Before the three-gun, shadow mask CRT was firmly established as a standard for producing colour CRTs, several other novel systems were developed.
One of these was the PDF (Post Deflection Focusing) Chromatron developed at the University of California. This tube had a single electron gun addressing a pattern of continuous vertical phosphor stripes on its faceplate. As the name suggests, the beam of electrons in this CRT were focused on the required red, green or blue phosphor stripe by electrodes which the beam encountered after it had passed beyond the influence of the deflection yoke. These electrodes were mounted less than half an inch from the phosphor-coated faceplate and took the form of a series of vertically-oriented parallel wires. By altering the way current flowed through pairs of these electrodes, the electron beam could be made to pass directly between them or be deflected slightly to left or right and so made to strike the desired colour of phosphor stripe. The Chromatron was produced by Sony in the early 1960’s but was dropped after a short while because of manufacturing difficulties.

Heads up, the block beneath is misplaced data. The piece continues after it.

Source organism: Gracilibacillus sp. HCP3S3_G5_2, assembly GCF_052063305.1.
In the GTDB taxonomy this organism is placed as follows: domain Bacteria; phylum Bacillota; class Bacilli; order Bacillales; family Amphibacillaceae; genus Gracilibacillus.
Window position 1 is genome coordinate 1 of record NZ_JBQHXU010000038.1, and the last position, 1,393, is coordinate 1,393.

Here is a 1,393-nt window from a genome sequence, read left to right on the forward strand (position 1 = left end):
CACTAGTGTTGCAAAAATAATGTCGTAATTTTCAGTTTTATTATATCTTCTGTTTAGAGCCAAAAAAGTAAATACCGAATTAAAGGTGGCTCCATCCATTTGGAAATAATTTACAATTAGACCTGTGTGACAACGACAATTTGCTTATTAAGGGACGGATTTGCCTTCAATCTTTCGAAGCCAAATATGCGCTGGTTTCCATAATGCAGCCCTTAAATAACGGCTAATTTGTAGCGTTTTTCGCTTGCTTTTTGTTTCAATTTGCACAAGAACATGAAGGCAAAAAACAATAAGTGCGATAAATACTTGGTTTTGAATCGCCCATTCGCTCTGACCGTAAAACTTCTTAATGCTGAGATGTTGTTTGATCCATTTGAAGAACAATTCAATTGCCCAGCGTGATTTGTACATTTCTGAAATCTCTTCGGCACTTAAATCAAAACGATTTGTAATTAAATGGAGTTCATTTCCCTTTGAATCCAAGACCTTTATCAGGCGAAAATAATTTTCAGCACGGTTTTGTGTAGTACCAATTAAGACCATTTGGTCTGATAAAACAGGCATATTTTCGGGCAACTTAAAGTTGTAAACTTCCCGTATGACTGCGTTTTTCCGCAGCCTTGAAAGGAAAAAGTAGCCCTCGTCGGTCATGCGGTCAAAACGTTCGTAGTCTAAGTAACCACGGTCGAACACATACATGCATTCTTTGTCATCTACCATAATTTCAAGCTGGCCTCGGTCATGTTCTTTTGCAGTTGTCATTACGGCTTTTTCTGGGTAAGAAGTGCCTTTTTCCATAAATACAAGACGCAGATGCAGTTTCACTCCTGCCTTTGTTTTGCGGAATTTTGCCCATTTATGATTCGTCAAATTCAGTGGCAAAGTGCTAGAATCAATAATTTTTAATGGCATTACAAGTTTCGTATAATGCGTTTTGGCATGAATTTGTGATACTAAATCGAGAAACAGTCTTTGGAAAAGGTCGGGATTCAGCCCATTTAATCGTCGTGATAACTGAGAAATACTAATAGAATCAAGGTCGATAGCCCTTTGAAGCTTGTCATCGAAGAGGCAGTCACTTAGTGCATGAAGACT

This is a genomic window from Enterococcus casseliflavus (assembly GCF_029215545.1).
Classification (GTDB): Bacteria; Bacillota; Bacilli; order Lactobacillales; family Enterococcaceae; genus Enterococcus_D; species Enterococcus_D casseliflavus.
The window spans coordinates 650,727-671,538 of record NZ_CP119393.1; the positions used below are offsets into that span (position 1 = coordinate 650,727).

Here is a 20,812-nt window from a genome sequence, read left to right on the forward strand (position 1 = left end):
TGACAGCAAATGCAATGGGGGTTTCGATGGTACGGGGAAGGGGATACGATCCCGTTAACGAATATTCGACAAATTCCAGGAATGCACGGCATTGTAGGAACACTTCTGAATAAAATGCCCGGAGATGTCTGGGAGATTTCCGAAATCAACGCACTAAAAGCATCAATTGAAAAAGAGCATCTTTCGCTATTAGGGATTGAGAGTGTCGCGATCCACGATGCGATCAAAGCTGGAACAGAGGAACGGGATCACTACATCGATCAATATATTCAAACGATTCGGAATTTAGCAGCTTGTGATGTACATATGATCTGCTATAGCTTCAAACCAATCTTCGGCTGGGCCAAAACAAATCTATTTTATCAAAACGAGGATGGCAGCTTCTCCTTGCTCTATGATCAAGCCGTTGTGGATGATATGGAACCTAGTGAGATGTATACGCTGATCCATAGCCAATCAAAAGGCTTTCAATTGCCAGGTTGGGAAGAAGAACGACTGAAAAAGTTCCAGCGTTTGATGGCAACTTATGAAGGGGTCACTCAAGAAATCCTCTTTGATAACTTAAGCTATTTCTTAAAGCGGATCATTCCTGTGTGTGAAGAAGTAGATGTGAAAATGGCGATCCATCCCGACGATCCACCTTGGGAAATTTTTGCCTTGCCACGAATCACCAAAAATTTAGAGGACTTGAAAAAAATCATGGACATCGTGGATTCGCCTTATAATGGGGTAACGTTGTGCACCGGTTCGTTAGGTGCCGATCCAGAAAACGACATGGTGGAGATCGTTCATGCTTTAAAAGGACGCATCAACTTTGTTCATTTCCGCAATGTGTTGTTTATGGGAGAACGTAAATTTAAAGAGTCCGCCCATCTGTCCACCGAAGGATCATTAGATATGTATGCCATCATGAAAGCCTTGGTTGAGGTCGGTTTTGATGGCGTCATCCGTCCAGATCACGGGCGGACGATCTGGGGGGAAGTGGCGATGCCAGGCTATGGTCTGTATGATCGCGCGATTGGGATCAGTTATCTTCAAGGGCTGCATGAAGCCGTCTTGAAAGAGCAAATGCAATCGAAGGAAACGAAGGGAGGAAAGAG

In 1968, however, Sony introduced the Trinitron tube which also uses a single electron gun and a vertically aligned series of wires mounted close to the CRT’s faceplate. Unlike the Chromatron, the Trinitron’s single gun produces three separate electron beams, one for each phosphor stripe. Consequently, it has no need to use the array of wires as electrons. Why, then, use these wires, which Sony calls an aperture grille, if they are not needed as electrodes? Sony found that the arrangement of wires and phosphor stripes meant a greater number of electrons reaching the phosphor, which covers more of the screen area, leading to a brighter picture and better colour purity. Sony also found a reduction in the moiré patterning found in shadow mask tubes. The one gun three beam approach also meant tighter focus for higher beam currents.